Top 150 Genre Film Festivals + Submission Tips

Adrian Țofei, January 2015

Latest major update: June 2021

Latest minor update: June 2022

UPDATE: I have finally added direct submission links to all the festivals currently on FilmFreeway or Festhome: FilmFreeway links colored green | Festhome links colored red

While working on a private list of the most important genre film festivals to submit my first movie Be My Cat: A  Film for Anne, I decided to make it public to be useful to fellow filmmakers as well. It instantly got over 5,000 shares (including by top festivals like Sitges or Fantasia), helping thousands of filmmakers around the world, both new and established (based on the feedback I received, calling it “the holy grail“, “gospels” or “the ultimate list“), so I decided to continue the work by constantly researching festivals and updating the list usually once or twice a year.

I take into consideration in my research over 30 other lists (see below), the opportunities the festivals offer to indie filmmakers and actors (distribution offers, publicity, networking, awards, attracting reviews in relevant publications and selections/invitations to new festivals, discovering new talents, boosting the chances for getting new projects), the number of world premieres they screen (which can be an indicator for discovery festivals), the number of years running, their status in the film industry, the location, communication, hospitality, atmosphere and safety, how they make the selected/attending filmmakers feel, the size (the number of films selected and the number of audience, press and film industry members attending), the quality of the selected films, the quality of the information on their websites and social media, the entry fee, submission process and selection process, plus my own experiences with my first movie Be My Cat: A Film for Anne and other various recommendations.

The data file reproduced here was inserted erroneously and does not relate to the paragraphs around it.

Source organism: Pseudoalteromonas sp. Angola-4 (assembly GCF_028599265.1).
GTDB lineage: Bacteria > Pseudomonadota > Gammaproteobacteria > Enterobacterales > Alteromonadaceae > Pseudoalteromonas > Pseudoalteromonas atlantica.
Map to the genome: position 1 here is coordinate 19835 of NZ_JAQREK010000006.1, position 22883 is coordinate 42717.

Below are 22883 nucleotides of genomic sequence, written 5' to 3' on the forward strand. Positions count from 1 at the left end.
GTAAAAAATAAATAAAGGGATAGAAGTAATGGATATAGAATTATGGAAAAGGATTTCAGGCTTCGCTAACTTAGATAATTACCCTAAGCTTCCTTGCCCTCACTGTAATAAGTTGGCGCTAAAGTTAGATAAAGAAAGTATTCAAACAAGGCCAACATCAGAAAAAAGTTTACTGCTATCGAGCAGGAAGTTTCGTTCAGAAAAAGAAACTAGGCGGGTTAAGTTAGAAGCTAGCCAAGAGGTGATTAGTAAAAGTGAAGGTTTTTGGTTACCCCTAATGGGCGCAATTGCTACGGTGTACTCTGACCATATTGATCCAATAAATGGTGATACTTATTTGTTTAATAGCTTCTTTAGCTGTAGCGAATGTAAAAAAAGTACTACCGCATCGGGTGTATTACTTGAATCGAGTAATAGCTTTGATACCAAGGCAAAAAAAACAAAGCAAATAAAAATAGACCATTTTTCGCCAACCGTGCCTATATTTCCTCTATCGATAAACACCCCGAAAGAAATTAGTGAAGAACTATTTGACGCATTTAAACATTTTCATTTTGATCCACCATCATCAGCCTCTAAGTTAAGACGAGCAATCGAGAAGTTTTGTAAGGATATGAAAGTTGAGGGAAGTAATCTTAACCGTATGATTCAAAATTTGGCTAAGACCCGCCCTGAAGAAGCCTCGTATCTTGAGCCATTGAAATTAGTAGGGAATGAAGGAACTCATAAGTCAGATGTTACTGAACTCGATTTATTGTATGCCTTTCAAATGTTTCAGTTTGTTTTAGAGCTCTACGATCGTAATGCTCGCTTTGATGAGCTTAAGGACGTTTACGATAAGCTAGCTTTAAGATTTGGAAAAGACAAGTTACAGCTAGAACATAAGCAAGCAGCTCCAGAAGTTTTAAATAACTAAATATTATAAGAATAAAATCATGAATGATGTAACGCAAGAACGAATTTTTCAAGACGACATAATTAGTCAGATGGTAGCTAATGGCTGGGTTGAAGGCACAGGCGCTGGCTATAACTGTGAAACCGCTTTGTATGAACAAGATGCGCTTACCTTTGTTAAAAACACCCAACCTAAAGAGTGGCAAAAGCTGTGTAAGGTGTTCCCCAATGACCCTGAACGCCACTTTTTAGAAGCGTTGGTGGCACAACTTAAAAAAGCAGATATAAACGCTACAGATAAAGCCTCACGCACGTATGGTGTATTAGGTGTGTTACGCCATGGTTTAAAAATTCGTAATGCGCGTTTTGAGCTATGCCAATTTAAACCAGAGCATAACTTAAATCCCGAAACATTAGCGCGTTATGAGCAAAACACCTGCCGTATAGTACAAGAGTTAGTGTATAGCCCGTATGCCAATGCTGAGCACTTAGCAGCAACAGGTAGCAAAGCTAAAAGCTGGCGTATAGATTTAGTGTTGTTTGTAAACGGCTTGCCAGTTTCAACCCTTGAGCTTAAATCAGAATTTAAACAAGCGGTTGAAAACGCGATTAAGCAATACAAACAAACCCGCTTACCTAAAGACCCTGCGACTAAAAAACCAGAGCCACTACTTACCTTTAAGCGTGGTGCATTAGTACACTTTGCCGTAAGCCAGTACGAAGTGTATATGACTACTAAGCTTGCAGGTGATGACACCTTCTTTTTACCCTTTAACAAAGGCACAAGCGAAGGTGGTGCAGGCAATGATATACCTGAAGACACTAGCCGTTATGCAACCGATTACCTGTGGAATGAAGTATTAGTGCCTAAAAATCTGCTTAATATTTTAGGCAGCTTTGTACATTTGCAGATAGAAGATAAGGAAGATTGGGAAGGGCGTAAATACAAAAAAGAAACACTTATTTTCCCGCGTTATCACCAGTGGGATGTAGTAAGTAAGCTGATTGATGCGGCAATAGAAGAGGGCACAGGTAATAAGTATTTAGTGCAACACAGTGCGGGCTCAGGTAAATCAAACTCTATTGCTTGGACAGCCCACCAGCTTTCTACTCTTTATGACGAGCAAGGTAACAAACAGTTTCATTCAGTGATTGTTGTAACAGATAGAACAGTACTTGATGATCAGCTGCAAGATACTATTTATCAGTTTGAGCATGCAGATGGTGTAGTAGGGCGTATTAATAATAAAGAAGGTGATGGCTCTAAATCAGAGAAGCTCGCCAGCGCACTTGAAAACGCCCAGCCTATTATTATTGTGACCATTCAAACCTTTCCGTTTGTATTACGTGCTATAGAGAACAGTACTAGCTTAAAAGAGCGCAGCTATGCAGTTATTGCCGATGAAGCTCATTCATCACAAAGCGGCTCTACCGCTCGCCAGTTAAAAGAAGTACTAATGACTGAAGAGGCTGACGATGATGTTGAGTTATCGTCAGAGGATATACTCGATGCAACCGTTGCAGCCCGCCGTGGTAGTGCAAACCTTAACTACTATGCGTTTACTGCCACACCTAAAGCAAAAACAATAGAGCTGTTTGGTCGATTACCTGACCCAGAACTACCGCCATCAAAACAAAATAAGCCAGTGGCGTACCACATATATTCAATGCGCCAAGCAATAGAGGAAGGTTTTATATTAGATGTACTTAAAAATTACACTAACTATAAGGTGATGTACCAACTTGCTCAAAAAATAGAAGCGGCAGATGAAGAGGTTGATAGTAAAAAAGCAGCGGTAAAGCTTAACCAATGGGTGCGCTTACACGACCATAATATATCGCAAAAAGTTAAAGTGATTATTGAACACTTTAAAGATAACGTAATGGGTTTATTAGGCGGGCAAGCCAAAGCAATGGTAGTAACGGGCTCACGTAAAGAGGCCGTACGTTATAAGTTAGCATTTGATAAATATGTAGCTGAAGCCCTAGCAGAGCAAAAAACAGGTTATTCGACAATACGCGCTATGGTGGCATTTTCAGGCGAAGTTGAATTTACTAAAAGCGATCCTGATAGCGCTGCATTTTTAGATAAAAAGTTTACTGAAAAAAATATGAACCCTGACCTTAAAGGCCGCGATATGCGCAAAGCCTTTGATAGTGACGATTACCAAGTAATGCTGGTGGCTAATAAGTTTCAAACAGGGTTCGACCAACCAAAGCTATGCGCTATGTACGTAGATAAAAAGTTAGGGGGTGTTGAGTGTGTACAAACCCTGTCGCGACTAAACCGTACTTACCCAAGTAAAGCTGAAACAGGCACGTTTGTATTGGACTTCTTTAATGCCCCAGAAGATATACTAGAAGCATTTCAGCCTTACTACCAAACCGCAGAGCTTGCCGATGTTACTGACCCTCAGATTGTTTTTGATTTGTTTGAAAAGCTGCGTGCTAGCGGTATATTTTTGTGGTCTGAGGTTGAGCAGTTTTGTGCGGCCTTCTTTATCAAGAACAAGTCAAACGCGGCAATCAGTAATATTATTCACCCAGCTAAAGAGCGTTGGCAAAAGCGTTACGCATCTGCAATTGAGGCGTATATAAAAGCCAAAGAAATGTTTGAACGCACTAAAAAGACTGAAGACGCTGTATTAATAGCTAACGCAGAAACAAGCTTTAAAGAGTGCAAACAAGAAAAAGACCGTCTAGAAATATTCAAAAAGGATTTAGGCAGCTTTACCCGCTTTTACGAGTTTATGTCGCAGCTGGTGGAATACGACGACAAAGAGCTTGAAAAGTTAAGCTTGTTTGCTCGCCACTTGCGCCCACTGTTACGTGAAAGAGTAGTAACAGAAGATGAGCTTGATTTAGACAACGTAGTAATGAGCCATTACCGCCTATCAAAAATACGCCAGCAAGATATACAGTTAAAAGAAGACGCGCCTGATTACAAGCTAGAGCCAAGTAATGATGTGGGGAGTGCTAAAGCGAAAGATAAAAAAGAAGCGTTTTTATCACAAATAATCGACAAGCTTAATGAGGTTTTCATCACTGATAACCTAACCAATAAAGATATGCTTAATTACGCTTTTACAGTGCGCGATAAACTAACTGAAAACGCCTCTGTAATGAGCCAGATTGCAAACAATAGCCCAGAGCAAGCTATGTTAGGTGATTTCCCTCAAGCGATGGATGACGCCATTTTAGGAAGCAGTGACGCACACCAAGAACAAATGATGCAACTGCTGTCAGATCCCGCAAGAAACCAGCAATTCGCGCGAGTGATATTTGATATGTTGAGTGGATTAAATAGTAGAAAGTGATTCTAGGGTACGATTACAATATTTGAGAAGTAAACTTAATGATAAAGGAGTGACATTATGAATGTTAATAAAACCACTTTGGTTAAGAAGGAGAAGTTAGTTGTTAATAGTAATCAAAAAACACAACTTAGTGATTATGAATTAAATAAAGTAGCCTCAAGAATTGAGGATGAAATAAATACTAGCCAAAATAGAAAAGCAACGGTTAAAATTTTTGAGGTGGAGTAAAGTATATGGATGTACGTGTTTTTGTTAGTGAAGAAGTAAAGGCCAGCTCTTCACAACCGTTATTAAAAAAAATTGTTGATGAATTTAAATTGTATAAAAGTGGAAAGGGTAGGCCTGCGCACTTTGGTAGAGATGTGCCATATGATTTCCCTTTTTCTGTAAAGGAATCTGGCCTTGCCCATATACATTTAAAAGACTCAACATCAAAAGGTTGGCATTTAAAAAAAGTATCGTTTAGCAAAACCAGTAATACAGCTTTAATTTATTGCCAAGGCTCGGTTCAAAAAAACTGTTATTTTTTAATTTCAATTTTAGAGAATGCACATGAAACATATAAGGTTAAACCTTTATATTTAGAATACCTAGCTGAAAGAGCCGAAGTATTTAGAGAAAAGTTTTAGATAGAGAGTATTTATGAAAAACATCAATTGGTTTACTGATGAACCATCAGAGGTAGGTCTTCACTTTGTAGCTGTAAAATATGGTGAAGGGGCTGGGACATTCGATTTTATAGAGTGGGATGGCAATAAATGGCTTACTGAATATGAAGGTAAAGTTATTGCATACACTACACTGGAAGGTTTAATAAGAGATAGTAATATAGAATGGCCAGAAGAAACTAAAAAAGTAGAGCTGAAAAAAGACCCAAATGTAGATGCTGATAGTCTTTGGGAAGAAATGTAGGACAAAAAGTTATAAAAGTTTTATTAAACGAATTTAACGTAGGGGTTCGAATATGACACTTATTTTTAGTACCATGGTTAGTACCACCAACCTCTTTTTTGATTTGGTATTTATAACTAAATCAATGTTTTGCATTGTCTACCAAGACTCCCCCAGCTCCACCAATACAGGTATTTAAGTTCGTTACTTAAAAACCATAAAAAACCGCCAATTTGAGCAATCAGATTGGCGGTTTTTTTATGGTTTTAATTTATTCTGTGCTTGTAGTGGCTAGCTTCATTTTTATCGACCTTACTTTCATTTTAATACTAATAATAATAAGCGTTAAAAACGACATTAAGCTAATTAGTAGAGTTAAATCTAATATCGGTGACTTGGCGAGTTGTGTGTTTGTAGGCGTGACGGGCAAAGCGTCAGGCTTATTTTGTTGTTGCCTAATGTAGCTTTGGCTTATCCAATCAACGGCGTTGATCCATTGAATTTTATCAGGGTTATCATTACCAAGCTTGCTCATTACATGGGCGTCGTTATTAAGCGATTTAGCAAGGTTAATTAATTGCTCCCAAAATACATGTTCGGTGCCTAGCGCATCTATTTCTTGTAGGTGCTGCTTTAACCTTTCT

I only included international genre film festivals: horror, fantasy, sci-fi, found footage and underground. For all the festivals, regardless of type, check out my Top 100 International Film Festivals (TIFF, Sundance, Tribeca & SXSW have very popular & powerful sections for genre films, those and Cannes’ side sections are the best places for the world premiere of your genre feature film).

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Before starting the top, here are the lists that helped me make mine, with codes to identify in which lists each festival is mentioned (updated & newly-added lists are colored blue):

Top 10 Genre Film Festivals:

Colored blue are the newly-added festivals & those that climbed in the top at the latest updates. Colored green are the festivals with direct FilmFreeway submission links. Colored red are the festivals with direct Festhome submission links only. Festivals must be at least 7 years old to be included in top 10.

  1. Sitges Film Festival – Sitges, Catalonia, Spain, 53 years – RHoFa7, MIFF, R100, sFIAPF, MMGe5, MMHoFa, MM25, HR3, MMGe30, GGe20, AASh, V50, MMGe25, DC55, MMGe50
  2. Fantasia International Film Festival – Montreal, Canada, 24 years – RHoFa20, MIFF, R100, IW100, MMGe5, MMHoFa, MM50-2020-2019-2018-2017-2021, MM25, noMMHoSF5, HR3, MMGe30, GGe10, MMGe25, DC55, MMGe50, G50